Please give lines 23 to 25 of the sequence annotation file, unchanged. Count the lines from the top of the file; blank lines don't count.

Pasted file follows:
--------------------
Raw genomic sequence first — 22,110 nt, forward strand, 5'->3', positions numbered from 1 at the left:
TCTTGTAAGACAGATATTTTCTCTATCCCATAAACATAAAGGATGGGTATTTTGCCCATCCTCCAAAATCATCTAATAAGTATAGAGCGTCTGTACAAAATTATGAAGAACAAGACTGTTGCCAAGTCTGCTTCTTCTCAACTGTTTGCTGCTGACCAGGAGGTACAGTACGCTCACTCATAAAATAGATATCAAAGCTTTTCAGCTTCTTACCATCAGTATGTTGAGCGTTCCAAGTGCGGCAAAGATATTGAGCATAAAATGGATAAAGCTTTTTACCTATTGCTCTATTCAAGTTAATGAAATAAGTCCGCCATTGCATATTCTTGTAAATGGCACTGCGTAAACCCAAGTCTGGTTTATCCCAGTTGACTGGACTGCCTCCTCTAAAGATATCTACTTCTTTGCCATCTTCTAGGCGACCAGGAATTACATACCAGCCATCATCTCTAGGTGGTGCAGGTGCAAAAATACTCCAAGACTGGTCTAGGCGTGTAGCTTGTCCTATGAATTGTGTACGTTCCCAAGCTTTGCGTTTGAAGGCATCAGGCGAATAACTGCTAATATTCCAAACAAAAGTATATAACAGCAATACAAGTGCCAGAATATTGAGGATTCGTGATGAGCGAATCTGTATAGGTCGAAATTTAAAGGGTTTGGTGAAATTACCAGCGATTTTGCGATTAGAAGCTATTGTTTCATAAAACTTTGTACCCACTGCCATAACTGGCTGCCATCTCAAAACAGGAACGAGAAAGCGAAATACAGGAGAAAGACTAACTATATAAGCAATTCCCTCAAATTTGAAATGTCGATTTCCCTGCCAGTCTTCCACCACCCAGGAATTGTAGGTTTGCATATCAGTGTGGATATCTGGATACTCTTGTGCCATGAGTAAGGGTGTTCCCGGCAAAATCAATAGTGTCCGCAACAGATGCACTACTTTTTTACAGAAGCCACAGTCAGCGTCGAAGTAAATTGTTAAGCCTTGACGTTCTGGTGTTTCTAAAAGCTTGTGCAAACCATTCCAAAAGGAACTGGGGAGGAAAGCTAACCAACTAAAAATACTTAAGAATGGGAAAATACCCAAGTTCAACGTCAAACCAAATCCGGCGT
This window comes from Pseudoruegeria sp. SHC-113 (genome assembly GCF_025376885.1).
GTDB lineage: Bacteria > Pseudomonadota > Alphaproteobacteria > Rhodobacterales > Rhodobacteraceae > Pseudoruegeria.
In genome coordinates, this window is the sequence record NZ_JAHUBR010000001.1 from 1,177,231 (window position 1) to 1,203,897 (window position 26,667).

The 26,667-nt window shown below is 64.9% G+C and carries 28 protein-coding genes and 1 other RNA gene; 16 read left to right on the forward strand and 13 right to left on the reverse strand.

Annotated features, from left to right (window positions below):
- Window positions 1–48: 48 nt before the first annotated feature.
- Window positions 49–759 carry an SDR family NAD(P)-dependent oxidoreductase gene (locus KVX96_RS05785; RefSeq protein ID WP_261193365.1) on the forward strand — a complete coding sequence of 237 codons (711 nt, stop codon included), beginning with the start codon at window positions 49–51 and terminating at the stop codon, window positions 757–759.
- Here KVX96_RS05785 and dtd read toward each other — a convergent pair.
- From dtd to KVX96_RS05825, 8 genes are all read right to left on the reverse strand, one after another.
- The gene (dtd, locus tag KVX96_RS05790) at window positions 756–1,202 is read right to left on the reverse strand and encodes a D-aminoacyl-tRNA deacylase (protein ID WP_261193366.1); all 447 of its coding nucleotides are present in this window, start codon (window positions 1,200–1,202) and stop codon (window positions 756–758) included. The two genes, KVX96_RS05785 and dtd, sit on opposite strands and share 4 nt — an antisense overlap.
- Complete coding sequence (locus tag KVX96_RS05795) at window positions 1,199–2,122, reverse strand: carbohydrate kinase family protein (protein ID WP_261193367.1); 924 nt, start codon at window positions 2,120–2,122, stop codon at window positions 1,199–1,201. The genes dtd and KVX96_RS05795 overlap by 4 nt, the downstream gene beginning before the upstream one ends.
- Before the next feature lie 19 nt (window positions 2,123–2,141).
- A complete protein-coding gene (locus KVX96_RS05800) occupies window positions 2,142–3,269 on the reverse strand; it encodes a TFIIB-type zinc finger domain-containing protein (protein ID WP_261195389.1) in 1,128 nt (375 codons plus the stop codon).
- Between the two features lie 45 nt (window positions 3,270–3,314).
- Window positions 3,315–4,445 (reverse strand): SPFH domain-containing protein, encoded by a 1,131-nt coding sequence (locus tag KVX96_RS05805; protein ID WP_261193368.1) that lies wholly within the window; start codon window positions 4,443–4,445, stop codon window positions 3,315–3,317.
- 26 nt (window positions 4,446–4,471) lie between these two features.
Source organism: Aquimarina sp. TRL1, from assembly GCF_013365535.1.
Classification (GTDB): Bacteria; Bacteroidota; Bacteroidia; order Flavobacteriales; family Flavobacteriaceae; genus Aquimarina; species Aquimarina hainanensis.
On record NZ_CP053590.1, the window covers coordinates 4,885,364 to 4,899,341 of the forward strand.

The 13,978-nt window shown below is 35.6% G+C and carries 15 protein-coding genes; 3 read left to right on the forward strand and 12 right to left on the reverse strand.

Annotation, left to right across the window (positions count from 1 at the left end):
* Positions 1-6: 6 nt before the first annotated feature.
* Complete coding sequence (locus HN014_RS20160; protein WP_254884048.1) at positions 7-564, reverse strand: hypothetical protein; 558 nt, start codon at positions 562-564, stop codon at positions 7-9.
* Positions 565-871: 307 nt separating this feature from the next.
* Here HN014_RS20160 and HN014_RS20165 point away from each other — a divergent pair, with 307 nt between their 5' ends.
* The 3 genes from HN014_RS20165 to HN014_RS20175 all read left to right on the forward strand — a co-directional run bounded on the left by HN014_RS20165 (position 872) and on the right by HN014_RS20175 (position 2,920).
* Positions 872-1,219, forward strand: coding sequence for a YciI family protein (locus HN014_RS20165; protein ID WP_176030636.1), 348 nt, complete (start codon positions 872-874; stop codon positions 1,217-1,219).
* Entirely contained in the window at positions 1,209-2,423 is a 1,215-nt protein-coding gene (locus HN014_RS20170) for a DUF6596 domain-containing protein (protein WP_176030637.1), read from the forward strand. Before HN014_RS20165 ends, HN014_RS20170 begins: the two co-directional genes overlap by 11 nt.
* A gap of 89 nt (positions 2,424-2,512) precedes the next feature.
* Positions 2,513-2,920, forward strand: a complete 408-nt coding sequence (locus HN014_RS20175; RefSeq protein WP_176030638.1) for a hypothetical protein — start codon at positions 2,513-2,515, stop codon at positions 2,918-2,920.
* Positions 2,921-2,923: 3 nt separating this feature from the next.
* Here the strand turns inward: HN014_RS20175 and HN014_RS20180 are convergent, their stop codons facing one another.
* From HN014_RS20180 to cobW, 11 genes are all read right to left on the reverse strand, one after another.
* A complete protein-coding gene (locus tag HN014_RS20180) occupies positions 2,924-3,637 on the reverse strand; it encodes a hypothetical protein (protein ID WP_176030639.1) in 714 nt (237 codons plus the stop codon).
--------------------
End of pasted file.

Annotation, left to right across the window (positions count from 1 at the left end):
* Positions 1-6: 6 nt before the first annotated feature.
* Complete coding sequence (locus HN014_RS20160; protein WP_254884048.1) at positions 7-564, reverse strand: hypothetical protein; 558 nt, start codon at positions 562-564, stop codon at positions 7-9.